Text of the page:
Spanger, as well, noted success with rising brands in limited distribution that have a personalized touch, such as Atelier Cologne with its monogramming of outer packaging — great for gifting. The fragrance brand was introduced with a full-time beauty consultant as a test in the Frankfurt airport on an “impulse podium” in the walkway.

“It was outstandingly successful,” he said. “It’s not always a question of doing it big, it’s a question of doing it right.”

Spanger explained that as a retailer, it’s important to be careful how much space is allotted to smaller brands, however. In Istanbul’s airport, Heinemann created a corner with about 15 such labels, for example. “Four are doing 90 percent of the turnover,” he said.

Another category to have been introduced is hair care. In Copenhagen airport, Heinemann sells luxury label Kérastase, whose travel-retail sets are generating 40 percent of the brand’s revenues.

It’s all about focusing on consumers’ needs in order to create incremental business.

“Makeup, I think due to the gesture and service, is the category for the future, but we have to do it in a very well-thought-out way,” said Spanger. “These younger, modern brands have to be presented in a different way than the traditional ones.”

He believes that overall more sampling needs to be done, explaining: “On the domestic market you can see with new makeup launches very often the top brands are offering consumers small sizes, little gifts. [Travel retail] is lagging behind.”

Another challenge for the channel is the sharing and centralizing of brand data. Spanger said it’s imperative for operators to be able to receive new products’ marketing texts in various languages automatically, for instance.

“Digitally, we think that’s essential,” he said. “It’s a question of evolution, and people getting ready for this.”

However, brick-and-mortar will always take precedence for Heinemann. “The company doesn’t want to become an e-commerce retailer,” continued Spanger. “For us, it’s an added service to the consumer to create a 360-degree service, and digital is part of it.”

The executive described a digital loyalty program that has worked well. Called Heinemann & Me, it taps into top customers. With Chanel, for instance, the operator created letters to pre-inform loyal perfume and cosmetics consumers of the upcoming arrival of the No.5 L’Eau — to great results.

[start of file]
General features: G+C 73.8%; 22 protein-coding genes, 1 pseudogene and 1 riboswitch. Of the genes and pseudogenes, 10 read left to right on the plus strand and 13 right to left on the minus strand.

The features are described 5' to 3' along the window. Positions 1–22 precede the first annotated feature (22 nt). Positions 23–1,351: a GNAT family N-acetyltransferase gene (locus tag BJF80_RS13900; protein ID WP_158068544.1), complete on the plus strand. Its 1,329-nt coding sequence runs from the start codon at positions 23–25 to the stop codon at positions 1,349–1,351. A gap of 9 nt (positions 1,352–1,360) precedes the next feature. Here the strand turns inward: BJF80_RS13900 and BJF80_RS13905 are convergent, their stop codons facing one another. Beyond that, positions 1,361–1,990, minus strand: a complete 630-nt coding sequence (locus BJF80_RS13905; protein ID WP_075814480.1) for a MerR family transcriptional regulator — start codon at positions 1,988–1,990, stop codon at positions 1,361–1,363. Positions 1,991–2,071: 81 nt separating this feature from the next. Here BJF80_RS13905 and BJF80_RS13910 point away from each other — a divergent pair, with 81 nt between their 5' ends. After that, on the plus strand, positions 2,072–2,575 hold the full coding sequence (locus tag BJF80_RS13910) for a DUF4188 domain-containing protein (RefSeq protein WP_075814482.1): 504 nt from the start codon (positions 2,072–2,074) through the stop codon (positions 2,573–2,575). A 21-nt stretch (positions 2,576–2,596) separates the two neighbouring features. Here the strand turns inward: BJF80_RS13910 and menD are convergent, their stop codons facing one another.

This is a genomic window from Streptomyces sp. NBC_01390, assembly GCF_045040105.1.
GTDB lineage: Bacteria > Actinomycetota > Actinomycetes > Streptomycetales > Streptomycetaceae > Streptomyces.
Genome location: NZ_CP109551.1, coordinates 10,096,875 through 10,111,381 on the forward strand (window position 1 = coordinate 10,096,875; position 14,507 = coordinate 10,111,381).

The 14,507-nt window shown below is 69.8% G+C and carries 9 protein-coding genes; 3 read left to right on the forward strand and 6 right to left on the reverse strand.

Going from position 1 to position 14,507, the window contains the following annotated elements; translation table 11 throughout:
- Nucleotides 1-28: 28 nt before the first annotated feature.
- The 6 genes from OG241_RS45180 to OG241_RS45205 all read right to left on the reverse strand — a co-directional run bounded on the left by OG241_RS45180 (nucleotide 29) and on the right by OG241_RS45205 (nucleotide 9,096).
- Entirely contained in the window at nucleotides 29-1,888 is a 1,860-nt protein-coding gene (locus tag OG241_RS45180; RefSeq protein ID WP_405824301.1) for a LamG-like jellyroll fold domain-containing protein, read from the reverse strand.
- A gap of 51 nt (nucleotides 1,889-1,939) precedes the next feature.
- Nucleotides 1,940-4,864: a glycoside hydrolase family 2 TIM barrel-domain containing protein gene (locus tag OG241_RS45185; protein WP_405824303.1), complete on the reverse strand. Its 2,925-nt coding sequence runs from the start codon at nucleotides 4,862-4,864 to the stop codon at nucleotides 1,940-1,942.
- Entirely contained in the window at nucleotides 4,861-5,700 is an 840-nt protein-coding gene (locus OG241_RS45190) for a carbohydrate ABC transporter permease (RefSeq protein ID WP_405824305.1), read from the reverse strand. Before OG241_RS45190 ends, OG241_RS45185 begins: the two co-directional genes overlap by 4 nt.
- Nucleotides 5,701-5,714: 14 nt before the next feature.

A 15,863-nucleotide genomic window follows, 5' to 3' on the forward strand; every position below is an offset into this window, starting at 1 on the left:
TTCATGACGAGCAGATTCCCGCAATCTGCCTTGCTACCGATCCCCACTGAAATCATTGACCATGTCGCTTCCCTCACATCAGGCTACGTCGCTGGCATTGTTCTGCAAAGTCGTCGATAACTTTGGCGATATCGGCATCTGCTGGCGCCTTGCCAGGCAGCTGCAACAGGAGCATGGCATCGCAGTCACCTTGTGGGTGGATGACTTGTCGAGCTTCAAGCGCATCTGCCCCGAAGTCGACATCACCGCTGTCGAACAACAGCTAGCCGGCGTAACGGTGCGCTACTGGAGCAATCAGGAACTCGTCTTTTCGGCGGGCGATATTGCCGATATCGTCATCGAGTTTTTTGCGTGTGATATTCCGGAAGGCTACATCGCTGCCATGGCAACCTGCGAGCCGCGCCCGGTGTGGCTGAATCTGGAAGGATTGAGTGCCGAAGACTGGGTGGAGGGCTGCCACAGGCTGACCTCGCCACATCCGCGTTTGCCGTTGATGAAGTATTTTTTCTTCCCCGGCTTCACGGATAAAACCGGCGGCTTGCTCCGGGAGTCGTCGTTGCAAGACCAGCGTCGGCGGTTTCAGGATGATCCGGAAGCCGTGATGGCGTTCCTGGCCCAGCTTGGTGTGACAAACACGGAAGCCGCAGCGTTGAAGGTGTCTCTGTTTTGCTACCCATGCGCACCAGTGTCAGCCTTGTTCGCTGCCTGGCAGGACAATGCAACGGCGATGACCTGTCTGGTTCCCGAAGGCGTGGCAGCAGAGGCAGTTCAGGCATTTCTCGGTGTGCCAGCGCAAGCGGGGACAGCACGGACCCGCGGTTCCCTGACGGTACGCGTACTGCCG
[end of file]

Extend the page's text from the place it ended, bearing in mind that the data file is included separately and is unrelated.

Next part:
“They could get the product a bit before others in the market,” said Spanger. “So it’s a nice tool for additional service.”

Another well-received add-on allows adults with a valid European Union flight ticket and delivery address in Germany to have their purchases made on Heinemann’s site be sent directly to them. Today, the resulting sales, mostly coming from liquor, are not yet “relevant,” although the average basket bought in this manner is double that in stores, he said.

Today, such a service is not possible everywhere for everyone, due in part to taxation issues, continued Spanger. Another complex issue is the future possibility of passengers ordering products online while traveling, then picking them up upon arrival. Here, the questions arise: Who has what type of cost and who gets what sort of profit — among the brands, operators and airport authorities. Such a project would involve compromises, Spanger emphasized.

On the subject of duty-free shops in domestic markets, the executive believes firmly that they should only be opened in a highly professional manner, as DFS does. (That operator most recently launched such a location in Venice.)

“First of all, they do the shops in a luxury way, they really create an adventure for the consumer. But they also have the processes and the tools to get the consumers into the store,” he said. “Just to do another nice store with nice brands doesn’t work.”

Spanger said with downtown duty-free stores, the consumer has to be given an experience throughout the entire shopping journey. “And you can only do it in regions where you have an international clientele,” he added.

Duty-free boutiques located on the arrival side of airports can be successful “selling machines,” thanks to duty-free allowances in some markets for goods such as liquor, according to Spanger. However, it’s not a natural impulse for all travelers to shop once they step off an airplane.

“Think about yourself, when you arrive — what is your aim? Suitcase and bloody back home. If you don’t have a gift with you at this moment, forget it,” he said with a laugh.

Winding down the conversation, Spanger reflected: “Why is there so much unrealistic or unnecessary competition between brands in perfume and cosmetics? I would expect the opposite.” He said Dior’s J’Adore is not the competitor of Chanel No.5, and vice versa.

“The competition is other new categories [such as] jewelry, sunglasses, bags, all digital tools,” he said.

load comments
blog comments powered by Disqus